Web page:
MOLT — After 34 years of teaching, including about 20 as the Molt K-8 school's lone teacher, Debra Flynn was recognized as the 2021 Montana Rural Teacher of the Year by the Montana Association of County School Superintendents.
“I was really surprised, because I just think of myself as a teacher and I’m here because kids need an education. Some of them need this small environment. Some of them need this one-on-one. It’s not for every kid, but some of them do need it," Flynn told MTN News Wednesday.
The job at the Molt School was Flynn's first and only teaching position for her entire career. And the award comes at a poignant time in her career: retirement. Flynn will hang it up at the end of the school year. She said it felt good to be recognized with the award, because there's no other staff for her to lean on day to day.
"You don’t have a support staff. You have to be self-motivated, because there is nobody here to pat you on the back if you do a good job on something. You just come every day. Some years it will just be the kids and I. It felt really good to be acknowledged, because I try really hard. I try to keep up with things," Flynn said.
Flynn was born and raised in Butte and lived in New Mexico for eight years with her former husband and two kids before moving back to Montana. She graduated from college in Dillion at the University of Montana Western. Then she got the job in Molt and has been there ever since.
“I wanted a small rural school and when I first was interviewed here, I loved it and they loved me, which was good," Flynn said.
Life for a teacher at a rural school is much different from teachers at other schools, who may instruct several classes per day attended by 25 to 30 students. Flynn has taught classes as small as three and as large as 13 with students spread across all grade levels K-8.
“It’s very unusual. The kids learn from each other and they listen to other people’s lessons. They’ll say, ‘Oh, I remember so and so did that last year. I can remember how to do it. And I’m like, okay. But then they teach each other too because otherwise we wouldn’t get through the day. There’s so much stuff that we have to get through," Flynn said.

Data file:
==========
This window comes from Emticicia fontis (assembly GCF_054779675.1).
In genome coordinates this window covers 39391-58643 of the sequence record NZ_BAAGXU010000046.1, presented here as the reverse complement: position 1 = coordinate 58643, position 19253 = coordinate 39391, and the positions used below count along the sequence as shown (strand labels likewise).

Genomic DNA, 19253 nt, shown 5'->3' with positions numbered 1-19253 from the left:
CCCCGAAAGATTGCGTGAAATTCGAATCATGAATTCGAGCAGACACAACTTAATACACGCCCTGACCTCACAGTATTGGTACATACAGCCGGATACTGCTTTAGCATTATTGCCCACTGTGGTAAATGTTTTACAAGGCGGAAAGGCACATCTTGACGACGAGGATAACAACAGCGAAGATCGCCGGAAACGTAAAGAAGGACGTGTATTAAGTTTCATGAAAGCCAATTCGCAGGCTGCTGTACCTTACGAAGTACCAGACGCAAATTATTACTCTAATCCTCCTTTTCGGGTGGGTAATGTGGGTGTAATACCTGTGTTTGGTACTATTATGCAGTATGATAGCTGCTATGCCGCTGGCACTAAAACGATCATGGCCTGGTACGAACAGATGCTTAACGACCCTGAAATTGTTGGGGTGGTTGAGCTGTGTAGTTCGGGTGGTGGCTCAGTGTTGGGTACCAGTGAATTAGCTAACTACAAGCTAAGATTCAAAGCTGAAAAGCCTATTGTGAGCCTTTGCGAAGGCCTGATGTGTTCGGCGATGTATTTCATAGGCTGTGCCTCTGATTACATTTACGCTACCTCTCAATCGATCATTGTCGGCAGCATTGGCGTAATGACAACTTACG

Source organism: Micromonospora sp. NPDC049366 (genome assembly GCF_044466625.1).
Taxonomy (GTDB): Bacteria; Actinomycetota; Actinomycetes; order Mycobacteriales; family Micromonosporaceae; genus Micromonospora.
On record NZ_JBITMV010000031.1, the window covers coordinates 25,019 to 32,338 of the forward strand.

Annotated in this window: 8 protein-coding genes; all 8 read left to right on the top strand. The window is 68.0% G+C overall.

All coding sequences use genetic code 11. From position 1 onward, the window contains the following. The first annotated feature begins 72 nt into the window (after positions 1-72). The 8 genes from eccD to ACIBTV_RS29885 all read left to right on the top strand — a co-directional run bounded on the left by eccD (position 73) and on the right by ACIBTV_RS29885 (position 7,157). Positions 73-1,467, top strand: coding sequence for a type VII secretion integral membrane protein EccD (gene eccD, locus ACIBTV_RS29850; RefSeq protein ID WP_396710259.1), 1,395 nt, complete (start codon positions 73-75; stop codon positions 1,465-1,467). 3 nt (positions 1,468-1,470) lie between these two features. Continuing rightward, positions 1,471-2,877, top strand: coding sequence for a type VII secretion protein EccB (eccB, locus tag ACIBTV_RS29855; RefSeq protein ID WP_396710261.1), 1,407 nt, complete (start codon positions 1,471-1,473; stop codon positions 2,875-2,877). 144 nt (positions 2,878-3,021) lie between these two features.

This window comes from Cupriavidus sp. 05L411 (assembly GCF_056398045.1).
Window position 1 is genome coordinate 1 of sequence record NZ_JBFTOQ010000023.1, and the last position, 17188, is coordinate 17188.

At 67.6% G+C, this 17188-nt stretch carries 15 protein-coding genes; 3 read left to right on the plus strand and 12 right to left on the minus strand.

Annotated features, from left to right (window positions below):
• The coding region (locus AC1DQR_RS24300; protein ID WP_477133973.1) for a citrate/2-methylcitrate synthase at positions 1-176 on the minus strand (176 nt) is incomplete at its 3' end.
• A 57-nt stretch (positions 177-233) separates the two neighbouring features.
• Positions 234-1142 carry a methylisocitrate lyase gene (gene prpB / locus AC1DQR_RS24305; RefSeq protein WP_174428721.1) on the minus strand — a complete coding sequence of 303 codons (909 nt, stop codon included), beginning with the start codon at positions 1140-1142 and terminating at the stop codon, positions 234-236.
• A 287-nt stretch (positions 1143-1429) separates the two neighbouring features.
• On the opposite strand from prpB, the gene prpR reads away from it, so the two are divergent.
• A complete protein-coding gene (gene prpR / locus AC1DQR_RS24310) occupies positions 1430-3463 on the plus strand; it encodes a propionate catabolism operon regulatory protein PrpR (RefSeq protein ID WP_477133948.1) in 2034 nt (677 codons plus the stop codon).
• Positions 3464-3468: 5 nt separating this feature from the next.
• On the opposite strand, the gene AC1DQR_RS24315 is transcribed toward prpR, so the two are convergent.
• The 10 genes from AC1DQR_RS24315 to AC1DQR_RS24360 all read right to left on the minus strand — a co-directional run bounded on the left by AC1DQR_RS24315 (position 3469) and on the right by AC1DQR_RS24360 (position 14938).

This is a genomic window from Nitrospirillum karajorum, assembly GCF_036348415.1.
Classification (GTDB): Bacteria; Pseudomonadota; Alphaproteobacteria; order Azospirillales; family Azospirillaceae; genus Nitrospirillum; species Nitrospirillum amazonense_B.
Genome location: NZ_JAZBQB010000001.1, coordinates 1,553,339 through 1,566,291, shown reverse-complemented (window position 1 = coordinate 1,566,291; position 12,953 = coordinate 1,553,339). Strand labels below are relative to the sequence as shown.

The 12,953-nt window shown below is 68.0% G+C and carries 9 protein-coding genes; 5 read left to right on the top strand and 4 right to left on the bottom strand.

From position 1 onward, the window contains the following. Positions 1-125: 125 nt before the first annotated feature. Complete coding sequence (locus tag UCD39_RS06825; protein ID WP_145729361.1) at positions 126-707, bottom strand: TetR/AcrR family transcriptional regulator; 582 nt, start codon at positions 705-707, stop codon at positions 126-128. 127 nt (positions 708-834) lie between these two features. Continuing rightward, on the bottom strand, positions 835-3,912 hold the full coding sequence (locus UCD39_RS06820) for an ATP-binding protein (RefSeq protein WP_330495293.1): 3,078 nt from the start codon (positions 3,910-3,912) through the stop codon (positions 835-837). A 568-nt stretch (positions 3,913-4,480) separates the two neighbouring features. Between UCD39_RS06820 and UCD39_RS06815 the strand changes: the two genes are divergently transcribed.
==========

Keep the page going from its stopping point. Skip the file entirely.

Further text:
The Molt School is small, with one classroom, a common room and a library that was formerly a classroom. About 20 years back, there were too few students to require two teachers, so Flynn stayed and the other classroom was converted.
Imagine having to plan lessons in multiple subjects across multiple grade levels every day. That's what Flynn has been doing for decades. She said much of her course planning falls outside of the normal workday. She said she's able to get a lot of planning done after school or on Fridays, when school lets out an hour early at 2:30 p.m.
“There’s no down time. I had someone come in to visit one time who said, ‘where’s your lounge?’ and I went, ‘What’s a lounge?’ A teacher’s lounge doesn’t exist here. My break is if the aide takes them out to recess, and then I grade like crazy or prepare for the next lesson," Flynn said.
This year, Flynn has gotten some extra teaching help, thanks to a teaching aide, who was hired to help across grade levels. The lone kindergartner is learning remotely due to the COVID-19 pandemic this year, so the aide's help has gone farther in the classroom, Flynn said.
The current class is made up of five students in kindergarten, fourth, fifth, sixth and eighth grades.
“I still have the aide, which is really, really nice because it gives everyone one-on-one time. We do main course subjects. I mostly teach the math, simply because it is core math and it is kind of a struggle for these kids sometimes and a struggle for me. The eighth-grade math and I, I have a math minor, but I haven’t used those algebra skills in a long time," Flynn said.
With 34 years teaching in the small community of Molt, there's no doubt that Flynn has left an impact.
“Right now, I’ve got two students whose parent went to school here and her brothers went to school here. I’ve had this eighth grader now for nine years. So that’s kind of a big deal for me. I think that he likes it here," Flynn said with a smile and laugh.
The Montana Teacher of the Year award comes with the perks of a $500 endowment and an all-expense paid trip for Flynn and a substitute teacher to the Montana Association of County School Superintendents spring conference.
But after that, Flynn plans to move to Billings to spend time with her mother, sister, kids and other family. She currently lives in a modest home next to the school called a teacherage. She also mentioned plans of a road trip to the Phoenix area with another retired friend to see a fellow teacher.
“We thought we would just take a road trip. And it sounds fun, you know? We can just go when we want to. And I would like to spend more time visiting with my mom and my family, because they are scattered across the state," Flynn said. “I’ll probably go find something to do, because I will probably be bored. Because I’m used to going, having purpose. It’s important to have purpose," she added.